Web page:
A Duke, The Spy, An Artist, and A Lie by Vanessa RileyMarry in haste... biracial Jamaican heiress Cecilia Thomas weds Felton Lance, Lord Gantry, in a marriage of convenience that proves to be anything but when his missions for the Crown send him abroad for extended periods of time. At least he won't notice if she embarks on an undercover investigation of her own. (Or will he?)
Should you start here? This intricately plotted 3rd book in the Regency-set Rogues and Remarkable Women series will be easier to follow if you start with A Duke, the Lady, and a Baby, followed by An Earl, the Girl, and a Toddler.
Blood Sugar by Sascha RothchildWhat it's about: Sure she's killed before, but Miami psychotherapist Ruby Simon truly had nothing to do with the recent death of her husband Jason. Unrepentant about the "accidental" deaths she's engineered in the past, now she must find a way to prove that Jason really did die of diabetes complications.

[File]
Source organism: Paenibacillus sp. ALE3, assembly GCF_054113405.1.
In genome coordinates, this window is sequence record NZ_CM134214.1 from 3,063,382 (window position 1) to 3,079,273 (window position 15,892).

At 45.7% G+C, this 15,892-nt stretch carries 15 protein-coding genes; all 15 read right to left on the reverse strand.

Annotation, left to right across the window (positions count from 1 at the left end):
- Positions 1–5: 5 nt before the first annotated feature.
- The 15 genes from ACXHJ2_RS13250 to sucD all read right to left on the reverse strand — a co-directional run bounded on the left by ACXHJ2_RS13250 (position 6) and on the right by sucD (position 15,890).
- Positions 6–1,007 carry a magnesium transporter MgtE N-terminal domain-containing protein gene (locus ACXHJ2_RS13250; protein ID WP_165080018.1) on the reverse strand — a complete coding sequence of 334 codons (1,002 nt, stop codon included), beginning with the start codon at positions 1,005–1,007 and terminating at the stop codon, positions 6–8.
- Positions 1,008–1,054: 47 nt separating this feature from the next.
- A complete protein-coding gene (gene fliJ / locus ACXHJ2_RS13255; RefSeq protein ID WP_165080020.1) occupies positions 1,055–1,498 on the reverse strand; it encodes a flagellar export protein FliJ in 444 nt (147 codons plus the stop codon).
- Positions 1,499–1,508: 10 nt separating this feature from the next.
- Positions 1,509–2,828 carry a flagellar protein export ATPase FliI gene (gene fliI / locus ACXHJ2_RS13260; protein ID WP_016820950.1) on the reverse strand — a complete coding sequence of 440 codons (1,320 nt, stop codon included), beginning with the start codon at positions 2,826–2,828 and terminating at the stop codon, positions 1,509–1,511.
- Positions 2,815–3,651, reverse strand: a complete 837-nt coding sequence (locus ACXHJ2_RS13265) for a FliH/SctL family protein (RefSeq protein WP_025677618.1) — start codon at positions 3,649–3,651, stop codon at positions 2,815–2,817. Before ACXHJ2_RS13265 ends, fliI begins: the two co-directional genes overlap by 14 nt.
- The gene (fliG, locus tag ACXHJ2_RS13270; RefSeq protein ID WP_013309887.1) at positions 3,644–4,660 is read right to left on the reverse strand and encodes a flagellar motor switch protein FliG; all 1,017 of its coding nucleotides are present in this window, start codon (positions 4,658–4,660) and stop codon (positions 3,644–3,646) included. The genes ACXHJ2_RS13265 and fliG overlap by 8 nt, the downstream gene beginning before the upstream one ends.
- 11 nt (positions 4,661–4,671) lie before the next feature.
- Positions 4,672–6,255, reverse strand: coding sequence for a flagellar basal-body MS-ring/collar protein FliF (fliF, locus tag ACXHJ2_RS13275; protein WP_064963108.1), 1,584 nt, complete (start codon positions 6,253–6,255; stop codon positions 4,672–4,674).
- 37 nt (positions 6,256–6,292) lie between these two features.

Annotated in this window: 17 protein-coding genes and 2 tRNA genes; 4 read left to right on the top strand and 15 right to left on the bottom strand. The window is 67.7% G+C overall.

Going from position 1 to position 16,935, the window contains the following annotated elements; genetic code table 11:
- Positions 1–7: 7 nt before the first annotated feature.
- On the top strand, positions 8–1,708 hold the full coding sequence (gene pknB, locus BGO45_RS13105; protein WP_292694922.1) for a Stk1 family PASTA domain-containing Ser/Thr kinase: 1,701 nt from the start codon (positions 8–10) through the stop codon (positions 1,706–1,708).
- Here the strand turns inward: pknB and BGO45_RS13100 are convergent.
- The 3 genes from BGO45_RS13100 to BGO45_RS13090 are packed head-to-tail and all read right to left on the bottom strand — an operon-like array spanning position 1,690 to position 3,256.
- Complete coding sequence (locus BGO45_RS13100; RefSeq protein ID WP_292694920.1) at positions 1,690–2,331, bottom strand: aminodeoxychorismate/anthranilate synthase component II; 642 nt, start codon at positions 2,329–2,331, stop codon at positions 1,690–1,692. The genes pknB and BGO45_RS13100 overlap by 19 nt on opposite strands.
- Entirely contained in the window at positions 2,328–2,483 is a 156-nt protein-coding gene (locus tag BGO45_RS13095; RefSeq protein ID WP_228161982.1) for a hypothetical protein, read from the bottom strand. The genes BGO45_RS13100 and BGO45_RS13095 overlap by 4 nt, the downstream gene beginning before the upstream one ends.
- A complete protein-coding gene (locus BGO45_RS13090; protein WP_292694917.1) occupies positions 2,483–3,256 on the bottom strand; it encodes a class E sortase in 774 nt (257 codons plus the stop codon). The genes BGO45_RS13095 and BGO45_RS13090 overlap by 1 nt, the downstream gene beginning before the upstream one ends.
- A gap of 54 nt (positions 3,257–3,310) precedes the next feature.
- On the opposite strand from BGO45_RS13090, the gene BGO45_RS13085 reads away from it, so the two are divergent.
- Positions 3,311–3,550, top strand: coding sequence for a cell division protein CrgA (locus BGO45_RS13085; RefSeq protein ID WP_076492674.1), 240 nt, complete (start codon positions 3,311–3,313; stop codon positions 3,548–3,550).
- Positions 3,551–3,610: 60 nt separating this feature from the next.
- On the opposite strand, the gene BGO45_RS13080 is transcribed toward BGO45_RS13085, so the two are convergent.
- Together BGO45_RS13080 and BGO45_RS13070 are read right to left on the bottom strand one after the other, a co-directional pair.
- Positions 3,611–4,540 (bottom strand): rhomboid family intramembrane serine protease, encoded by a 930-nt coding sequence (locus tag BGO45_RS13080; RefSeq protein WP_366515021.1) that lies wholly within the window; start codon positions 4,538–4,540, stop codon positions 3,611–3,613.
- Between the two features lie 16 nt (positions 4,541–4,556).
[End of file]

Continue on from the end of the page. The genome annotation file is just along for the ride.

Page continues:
Is it for you? Although her complex personality and motivations might make sympathizing with her surprisingly easy, Ruby has no regrets about the crimes she did commit and is not the most reliable narrator.
About the author: Blood Sugar is the debut novel of Sascha Rothchild, who is best known for writing and producing the Netflix original series GLOW.
The Cartographers by Peng ShepherdThe premise: Cartographer Nell Young has a strained relationship with her father Daniel, a well-regarded scholar in their shared field, but she is understandably upset after learning her father was found dead at his desk at the New York Public Library.
The problem: Though Daniel's death appears to be from natural causes, Nell grows suspicious after discovering a hidden cache of extremely valuable maps among her father's papers. After consulting with Daniel's dedicated acolytes and esteemed former colleagues, Nell starts connecting the dots.
For fans of: authors like Natasha Pulley and Erin Morgenstern; thrillers that take deep dives into specialized topics or obscure careers.